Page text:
Re: Re: Re: The predictions based upon the 'HIV/AIDS' hypothesis have been fulfilled 1 February 2005
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Bruno Spagnoli,
PhD student
Toulouse/France

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Re: Re: Re: Re: The predictions based upon the 'HIV/AIDS' hypothesis have been fulfilled

Thanks to Dr Foley and Dr Bennett for their responses.

You (Dr Bennett) state that : "non-specific addition of antibodies to a person can cause transient false-positive HIV ELISA results"

Therefore, it is very possible that a reaction occurs without any HIV antibody being present, if, for instance, the patient has an abnormally high level of antibodies.

I'm not an expert, but I imagine that if someone is frequently exposed to foreign proteins, chemicals, various bacteria or viruses, etc, he should develop a higher level of antibodies than the majority of people. Such is the case with drug users, hemophiliacs, very promiscuous people, etc. All groups which are at risk for AIDS.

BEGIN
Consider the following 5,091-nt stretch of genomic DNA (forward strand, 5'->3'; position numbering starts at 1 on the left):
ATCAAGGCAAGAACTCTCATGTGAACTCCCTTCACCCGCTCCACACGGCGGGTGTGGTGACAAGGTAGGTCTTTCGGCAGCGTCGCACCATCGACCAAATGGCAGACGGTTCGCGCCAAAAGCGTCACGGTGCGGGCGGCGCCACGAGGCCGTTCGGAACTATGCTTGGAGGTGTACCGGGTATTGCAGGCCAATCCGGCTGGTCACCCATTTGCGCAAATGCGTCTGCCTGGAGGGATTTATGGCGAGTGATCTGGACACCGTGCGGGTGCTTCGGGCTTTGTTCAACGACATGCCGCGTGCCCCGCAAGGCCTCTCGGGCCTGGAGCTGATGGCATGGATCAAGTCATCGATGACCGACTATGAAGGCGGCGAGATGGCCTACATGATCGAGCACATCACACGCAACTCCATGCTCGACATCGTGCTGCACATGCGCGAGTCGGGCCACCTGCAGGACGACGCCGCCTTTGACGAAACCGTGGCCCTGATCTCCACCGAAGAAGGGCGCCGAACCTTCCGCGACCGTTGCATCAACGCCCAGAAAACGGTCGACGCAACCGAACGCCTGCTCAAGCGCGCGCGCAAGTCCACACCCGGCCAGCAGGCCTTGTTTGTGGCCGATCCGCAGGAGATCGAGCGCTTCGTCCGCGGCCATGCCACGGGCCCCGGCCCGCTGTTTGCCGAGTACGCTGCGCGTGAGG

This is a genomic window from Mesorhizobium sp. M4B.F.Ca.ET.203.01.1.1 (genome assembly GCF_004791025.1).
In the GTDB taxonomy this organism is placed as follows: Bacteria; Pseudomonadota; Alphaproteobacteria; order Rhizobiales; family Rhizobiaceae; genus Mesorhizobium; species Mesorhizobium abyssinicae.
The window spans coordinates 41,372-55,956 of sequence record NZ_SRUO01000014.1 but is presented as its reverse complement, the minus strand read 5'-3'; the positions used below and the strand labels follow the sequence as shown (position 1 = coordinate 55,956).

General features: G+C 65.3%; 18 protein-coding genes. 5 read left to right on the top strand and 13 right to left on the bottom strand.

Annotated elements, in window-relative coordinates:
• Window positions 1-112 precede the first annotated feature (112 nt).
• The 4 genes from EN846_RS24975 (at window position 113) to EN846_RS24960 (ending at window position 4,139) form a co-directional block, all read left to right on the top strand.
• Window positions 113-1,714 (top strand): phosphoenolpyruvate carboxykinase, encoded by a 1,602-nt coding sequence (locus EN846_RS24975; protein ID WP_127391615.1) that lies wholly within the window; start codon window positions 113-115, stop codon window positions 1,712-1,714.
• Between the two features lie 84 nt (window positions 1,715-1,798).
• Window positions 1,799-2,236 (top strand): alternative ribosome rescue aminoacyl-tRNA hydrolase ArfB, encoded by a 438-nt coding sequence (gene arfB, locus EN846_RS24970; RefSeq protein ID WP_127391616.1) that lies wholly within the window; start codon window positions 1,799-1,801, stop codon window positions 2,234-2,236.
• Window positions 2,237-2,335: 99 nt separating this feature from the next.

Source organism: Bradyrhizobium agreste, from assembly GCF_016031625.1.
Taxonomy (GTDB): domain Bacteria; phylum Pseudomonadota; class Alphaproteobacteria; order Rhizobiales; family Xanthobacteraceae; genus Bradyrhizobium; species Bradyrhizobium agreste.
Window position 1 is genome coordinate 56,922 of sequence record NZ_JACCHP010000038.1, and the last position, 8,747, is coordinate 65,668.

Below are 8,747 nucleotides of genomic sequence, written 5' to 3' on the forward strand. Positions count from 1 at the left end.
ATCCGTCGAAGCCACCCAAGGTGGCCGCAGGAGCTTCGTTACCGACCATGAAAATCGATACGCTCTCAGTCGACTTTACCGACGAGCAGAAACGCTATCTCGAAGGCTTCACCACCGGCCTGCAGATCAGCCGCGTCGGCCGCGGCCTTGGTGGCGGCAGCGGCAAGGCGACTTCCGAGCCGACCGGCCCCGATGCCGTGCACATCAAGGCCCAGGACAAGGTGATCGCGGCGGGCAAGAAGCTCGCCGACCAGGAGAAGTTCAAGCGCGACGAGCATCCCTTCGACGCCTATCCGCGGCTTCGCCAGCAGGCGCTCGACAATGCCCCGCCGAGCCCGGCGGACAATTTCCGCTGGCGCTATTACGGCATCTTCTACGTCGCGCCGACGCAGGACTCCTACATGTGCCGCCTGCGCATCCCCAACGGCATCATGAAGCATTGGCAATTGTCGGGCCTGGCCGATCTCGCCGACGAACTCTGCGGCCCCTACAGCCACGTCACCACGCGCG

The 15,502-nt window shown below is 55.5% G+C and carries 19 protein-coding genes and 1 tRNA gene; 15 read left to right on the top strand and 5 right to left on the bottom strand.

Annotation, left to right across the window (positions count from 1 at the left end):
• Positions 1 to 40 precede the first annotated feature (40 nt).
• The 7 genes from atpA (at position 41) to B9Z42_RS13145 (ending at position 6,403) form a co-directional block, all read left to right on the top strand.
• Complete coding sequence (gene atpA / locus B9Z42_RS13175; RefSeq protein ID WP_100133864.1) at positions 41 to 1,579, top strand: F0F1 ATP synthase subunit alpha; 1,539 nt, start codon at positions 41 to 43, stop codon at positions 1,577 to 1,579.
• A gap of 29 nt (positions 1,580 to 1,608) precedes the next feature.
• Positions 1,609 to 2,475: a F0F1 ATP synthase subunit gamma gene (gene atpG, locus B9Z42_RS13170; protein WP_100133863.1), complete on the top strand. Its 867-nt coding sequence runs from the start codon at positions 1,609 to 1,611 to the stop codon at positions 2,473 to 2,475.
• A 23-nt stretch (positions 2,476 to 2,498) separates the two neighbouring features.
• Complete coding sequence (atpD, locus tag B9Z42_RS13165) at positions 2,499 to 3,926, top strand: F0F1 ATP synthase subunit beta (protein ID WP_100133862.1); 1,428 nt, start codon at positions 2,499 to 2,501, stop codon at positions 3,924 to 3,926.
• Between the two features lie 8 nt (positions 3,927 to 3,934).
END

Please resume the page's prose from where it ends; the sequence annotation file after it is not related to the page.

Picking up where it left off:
Could you please tell me which studies have been done to assess the specificity of the antibody tests (by comparing with virus isolation and culture) in the following groups of people : intravenous drug users, non- intravenous drug users, hemophiliacs, promiscuous homosexuals, African malnourished people, malaria and TB patients, HIV- people with immune dysfunction of suppression, and more generally HIV- people with any of the 30+ AIDS-defining diseases ?

Since these groups are all at risk for AIDS or may have AIDS-like symptoms, and since these groups are more likely to have a high level of antibodies, it seems absolutely crucial to have strong data about the specificity of the antibody tests in these groups. I have no doubt there must be a handful of high-quality studies dealing with this fundamental issue (after all, all AIDS care is based on this), so I don't ask you to provide me with all the references. Please just give me, for each group, the best study you know.

Competing interests: None declared